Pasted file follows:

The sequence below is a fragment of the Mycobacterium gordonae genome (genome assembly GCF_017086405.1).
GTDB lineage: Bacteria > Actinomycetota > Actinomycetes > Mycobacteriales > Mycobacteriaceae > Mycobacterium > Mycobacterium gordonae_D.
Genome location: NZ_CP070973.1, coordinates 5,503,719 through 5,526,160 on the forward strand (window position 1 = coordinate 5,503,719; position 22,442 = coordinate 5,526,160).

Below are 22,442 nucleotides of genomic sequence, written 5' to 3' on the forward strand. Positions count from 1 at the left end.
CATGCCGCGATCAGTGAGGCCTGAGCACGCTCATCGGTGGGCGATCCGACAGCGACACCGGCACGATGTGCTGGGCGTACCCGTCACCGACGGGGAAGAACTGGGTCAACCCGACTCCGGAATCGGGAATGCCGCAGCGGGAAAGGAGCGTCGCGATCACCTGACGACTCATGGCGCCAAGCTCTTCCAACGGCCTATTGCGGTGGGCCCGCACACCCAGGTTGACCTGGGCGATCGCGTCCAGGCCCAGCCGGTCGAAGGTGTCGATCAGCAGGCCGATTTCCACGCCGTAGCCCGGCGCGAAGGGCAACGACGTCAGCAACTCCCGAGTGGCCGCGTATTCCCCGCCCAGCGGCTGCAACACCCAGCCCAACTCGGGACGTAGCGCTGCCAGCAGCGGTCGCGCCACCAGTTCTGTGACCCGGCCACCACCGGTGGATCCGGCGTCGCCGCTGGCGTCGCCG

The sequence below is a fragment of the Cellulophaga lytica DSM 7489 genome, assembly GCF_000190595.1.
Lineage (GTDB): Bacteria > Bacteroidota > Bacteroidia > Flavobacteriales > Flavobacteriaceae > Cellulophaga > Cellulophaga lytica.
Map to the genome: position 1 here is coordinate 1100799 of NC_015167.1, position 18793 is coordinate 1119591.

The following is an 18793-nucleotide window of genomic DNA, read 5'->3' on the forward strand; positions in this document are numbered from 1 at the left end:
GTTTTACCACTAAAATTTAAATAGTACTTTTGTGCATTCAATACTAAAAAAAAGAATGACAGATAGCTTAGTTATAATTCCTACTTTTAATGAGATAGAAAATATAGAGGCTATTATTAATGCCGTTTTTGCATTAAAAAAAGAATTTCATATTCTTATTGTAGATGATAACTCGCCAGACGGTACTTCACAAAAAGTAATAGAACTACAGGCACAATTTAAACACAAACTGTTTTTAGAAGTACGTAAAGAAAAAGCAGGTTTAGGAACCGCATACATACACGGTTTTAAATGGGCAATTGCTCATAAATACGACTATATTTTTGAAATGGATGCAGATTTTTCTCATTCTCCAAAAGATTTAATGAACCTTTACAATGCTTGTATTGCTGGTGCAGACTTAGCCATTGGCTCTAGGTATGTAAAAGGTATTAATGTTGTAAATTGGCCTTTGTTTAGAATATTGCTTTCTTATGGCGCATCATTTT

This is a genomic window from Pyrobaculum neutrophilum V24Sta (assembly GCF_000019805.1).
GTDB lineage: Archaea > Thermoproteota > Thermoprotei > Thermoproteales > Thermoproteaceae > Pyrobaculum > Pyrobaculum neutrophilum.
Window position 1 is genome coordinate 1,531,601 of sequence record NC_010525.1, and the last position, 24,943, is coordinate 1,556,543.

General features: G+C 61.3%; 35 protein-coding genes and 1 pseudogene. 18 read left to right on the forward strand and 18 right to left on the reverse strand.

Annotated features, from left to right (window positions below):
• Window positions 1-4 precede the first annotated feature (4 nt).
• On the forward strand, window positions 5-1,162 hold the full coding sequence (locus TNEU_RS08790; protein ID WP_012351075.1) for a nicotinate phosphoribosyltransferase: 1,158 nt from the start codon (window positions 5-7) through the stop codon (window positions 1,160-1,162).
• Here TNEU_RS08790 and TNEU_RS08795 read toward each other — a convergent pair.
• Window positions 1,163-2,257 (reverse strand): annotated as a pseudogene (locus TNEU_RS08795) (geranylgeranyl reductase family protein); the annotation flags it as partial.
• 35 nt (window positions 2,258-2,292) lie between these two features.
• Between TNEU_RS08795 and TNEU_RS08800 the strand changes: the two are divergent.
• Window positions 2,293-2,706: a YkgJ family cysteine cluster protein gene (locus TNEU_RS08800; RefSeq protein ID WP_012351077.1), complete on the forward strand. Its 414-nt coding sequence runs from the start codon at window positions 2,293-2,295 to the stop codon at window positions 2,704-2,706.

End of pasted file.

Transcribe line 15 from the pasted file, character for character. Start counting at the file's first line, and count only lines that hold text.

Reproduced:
Annotated features, from left to right (window positions below):